Namaz for Software Germany from 1980.
Bass - Alfred Henning Drums - Ralph D. Dietze Guitar - Werner Goos Keyboards - Joachim Essig Percussion - Ralf Moufang Vocals - Rachel Gould
Does what it says on the tin - 300mph latin bangers spliced up with a few funky cuts and one stinker.Big at the Electric Ballroom for Mr.Murphy back in the day where we threw ourselves around to "Mystic Latin" to the utter disdain of the decent dancers.Amazing the mess you could get yourself into at that shithole with the watered down lager,smuggled in vodka and a few spliffs.
If you think you recognise some of this a couple of tunes were comped on Glucklich 1 & 2 years ago.
Another wallet basher if you fancy a copy - check out the eye watering prices at popsike.com.
All killer no filler not quite!
Takeshi Inomata & Sound L.t.d. for King Records Japan from 1971.
Takeshi Inomata(drums)Shunzou Ohno (trumpet/flugelhorn) Shigehito Ohhara (elec.piano/ Hammond Organ /piano)J.F.Conception(sop.alt.ten.sax/flute)Jun Suzuki (elec.base/pianica/whistle solo)Takehisa Suzuki (trumpet/piccolo trumpet/flugelhorn)Shigemichi Dohmoto (trombone/vib.)Osamu Nakajima (percussion)Kimio MIzitani (elec.guitar/fork guitar/sitar)Toshiaki Yokota (flute/bass/alto flute/blockflute/piccolo)Noriaki Kanoh (narration)
This one's been on heavy rotation at Bacoso's Big Top for weeks a mad mix of psyche jazz fusion and whistling(!)...totally bonkers stuff from Inomata and his Sound of Sound crew.
Here's a review lifted from a thread on Japanese progressive rock over at ProgArchives.com put together by DamoX(Jap.Psych Specialist) which really captures the essence of the album:
A borderless creation by borderless musicians.
One of the matchlessly eccentric sound kaleidoscopes - even in Japan every reviewer called him as a musician with a warped soundscape. Yes, he might be a confuser (in a good sense). Amazingly, Takeshi promoted Noriaki KANOH, a young and promising photographer, to a narrator (free talker?) in this album. Such a strategy we could not find in another one in 1971. Anyway, 1971 was a golden year for Japanese progressive rock scene, as I've mentioned again and again ... and the credit of Kimio MIZUTANI can be found on lots of album sleeves in that year. Even in 'Innocent Canon', Kimio's aggressive guitar solo can lead all instruments and all listeners. And yeah, Takeshi's strict drumming absolutely can support this 'air' and 'ground'. The narration by Noriaki (currently he's called 'Tenmei' though) is sometimes lazy, sometimes unique, and sometimes ardent. Mysteriously, for me his talk was boring previously, but to listen to this stuffs again and again has interested me in his fuzzy fascination for music.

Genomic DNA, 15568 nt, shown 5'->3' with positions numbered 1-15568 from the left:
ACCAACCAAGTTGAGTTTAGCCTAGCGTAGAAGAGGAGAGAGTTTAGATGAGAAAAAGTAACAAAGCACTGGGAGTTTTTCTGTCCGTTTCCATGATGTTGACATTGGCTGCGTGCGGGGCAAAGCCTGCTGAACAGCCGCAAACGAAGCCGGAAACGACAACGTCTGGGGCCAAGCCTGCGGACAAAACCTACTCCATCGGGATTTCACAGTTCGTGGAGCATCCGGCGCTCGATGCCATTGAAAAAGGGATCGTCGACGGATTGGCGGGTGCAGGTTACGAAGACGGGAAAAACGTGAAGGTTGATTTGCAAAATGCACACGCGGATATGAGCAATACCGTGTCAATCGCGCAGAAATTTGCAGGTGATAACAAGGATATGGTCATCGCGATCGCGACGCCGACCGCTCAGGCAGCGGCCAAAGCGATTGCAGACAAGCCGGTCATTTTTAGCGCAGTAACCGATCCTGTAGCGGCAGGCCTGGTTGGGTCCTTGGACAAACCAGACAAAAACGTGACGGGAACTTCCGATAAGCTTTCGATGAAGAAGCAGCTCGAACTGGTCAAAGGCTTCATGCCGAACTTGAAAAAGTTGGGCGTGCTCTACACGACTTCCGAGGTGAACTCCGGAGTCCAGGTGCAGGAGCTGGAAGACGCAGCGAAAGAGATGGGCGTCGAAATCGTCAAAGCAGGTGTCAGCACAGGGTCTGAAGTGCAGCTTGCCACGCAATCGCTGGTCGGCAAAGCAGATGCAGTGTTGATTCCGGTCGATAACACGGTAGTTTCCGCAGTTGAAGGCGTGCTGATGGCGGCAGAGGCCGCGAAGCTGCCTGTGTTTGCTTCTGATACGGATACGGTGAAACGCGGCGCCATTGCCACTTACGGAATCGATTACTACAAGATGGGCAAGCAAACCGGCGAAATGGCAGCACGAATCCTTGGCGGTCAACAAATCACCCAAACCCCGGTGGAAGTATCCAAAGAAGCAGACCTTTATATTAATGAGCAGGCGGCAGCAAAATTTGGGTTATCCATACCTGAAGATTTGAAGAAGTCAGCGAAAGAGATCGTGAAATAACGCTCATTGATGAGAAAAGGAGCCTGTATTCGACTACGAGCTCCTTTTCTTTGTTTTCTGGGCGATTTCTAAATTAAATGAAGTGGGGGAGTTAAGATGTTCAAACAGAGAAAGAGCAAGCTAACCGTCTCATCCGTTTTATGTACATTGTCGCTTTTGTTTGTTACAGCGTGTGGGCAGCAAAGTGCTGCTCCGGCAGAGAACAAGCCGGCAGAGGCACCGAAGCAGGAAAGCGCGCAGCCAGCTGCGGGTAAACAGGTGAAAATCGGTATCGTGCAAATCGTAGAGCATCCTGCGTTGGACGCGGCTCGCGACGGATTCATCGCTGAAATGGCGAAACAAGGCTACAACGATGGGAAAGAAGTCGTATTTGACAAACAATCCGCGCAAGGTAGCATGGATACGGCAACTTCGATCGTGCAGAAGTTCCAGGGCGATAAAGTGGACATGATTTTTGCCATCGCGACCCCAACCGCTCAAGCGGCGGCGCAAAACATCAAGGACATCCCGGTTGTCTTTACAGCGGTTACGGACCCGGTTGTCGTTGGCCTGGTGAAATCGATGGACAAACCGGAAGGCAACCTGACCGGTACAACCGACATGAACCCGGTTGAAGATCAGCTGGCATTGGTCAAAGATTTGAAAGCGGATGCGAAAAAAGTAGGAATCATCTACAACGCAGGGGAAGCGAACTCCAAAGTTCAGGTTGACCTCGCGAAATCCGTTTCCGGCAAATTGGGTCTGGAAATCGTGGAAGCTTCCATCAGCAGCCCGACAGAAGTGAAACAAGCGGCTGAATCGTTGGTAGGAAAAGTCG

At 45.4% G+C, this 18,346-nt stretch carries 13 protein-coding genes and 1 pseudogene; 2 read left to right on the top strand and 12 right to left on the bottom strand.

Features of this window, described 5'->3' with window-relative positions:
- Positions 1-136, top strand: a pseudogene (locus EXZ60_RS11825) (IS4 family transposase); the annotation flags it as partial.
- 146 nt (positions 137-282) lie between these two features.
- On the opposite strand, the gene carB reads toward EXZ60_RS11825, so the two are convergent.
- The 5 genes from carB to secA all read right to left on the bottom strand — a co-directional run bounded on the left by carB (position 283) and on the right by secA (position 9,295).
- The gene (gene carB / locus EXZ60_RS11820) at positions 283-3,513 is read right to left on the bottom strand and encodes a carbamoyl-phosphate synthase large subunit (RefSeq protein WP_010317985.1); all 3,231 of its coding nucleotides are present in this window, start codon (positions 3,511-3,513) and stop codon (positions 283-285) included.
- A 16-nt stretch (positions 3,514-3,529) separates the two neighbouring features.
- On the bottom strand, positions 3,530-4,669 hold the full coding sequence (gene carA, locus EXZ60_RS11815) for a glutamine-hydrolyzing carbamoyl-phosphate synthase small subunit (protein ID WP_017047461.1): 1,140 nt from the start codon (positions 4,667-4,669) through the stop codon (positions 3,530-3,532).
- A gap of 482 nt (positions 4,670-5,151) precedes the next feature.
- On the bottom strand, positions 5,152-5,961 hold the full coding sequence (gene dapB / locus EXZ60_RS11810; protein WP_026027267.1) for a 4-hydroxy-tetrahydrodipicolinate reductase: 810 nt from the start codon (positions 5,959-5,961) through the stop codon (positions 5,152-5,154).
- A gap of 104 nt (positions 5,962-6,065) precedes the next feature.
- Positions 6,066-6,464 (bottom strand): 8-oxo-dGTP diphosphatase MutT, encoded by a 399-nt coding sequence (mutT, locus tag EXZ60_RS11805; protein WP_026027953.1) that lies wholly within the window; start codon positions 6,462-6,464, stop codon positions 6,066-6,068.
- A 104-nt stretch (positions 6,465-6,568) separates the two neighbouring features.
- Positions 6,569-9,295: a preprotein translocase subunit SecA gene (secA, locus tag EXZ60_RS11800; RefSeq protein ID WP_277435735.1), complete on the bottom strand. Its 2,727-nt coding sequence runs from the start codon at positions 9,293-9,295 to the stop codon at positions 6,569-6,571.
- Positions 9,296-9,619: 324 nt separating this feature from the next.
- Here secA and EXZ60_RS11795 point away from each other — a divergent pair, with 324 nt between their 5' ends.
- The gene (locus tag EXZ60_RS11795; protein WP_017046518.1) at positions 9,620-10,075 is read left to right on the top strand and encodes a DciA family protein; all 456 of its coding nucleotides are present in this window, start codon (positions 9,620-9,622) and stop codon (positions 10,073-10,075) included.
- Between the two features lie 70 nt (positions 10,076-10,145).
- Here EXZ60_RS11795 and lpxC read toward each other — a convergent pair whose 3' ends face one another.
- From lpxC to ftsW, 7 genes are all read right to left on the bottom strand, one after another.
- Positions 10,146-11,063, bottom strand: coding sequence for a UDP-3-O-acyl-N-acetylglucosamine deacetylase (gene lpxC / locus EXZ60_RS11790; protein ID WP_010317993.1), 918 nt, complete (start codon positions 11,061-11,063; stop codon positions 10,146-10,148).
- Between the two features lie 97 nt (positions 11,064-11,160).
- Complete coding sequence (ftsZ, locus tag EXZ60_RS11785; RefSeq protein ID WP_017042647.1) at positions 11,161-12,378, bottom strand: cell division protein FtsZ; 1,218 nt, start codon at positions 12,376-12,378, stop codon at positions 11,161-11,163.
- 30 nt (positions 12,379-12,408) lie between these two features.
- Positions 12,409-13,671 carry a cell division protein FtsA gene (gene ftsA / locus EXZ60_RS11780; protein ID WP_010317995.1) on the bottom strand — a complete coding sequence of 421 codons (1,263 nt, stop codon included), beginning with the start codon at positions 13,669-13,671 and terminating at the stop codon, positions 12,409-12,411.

This album cannot be discussed only under the category of jazz-rock, though Takeshi was (and is) a renowned Japanese jazz drummer indeed. Kimio's heavy guitar and ethnic sitar, Toshiaki YOKOTA's mind-altering flute, and especially Noriaki's flat narration - all elements can make these songs more psychedelic and more avantgarde. Listen to the first track Introduction directly ... heavy, headaching, hypnotic riffs and enthusiastic but level narrations are very typical upon Japanese psychedelic progressive rock scene in the early 70s. In the next The Death Of Janis (dedicated to Janis Joplin) Toshiaki's flute solo is very mind-blowing, in spite of Noriaki's sensitive talk. The third Go For Nothing has violent 'NO!' voices and at the same time a delightful, pleasant jazz ensemble ... this contrast is wonderful. Alone, the sixth, is very impressive with Oriental fragile mood by Kimio's sitar. We feel impulsive tension even in the last song Epilog, where Jun SUZUKI's whistle be very comfortable indeed.
Highly recommended as a very strange footprint on Japanese music scene.
ALL KILLER NO FILLER!!!
Lloyd McNeill for Baobab Record Co. from 1978.
Acoustic Guitar - Amaury Tristao,John La Barbera/Bass - Buster Williams/Flute - Lloyd McNeill/Drums - Victor Lewis/Percussion - Dom Um Romao/Piano - Dom Salvador
Tuba - Howard Johnson/Vocals, Percussion - Nana Vasconcelos
Beautiful Brazilian influenced spiritual jazz from flautist Lloyd McNeill with his a top crack line up assembled from his days playing at The Tin Palace in NYC.
All Killer No Filler!
McNeill's superb first lp "Asha" has just been reissued by Universal Sound and is a very highly recommended purchase - check it out at Sounds Of The Universe.
Read more about Mr McNeill at lloydmcneill.com
Jorge Lopez Ruiz for Chango Argentina from 1980.
LEW SOLOFF (trp), FRED LIPSIUS (sax), JEREMY STEIG (fl), EDDIE GOMEZ (bass), ANTHONY JACKSON (el.bass), RAY BARRETO (congas), JORGE DALTO (p), "POCHO" LAPOUBLE (dr), JORGE LOPEZ RUIZ (bass)
Another first in blogland from OIR with this quality slab of latin fusion from Jorge Lopez Ruiz who also arranged and produced the album.A glittering all star line up produce a somewhat understated set of tunes three of which are penned by Ruiz and one each by Franzetti and Lapouble."El Candombe De Bolita" is a funky clavinet driven work out but overall the lp has a quietly exhilarating subtlety that provides a rich framework for the soloists.
This album is a real grower so give it a few listens and your patience will be well rewarded.
All Killer No Filler !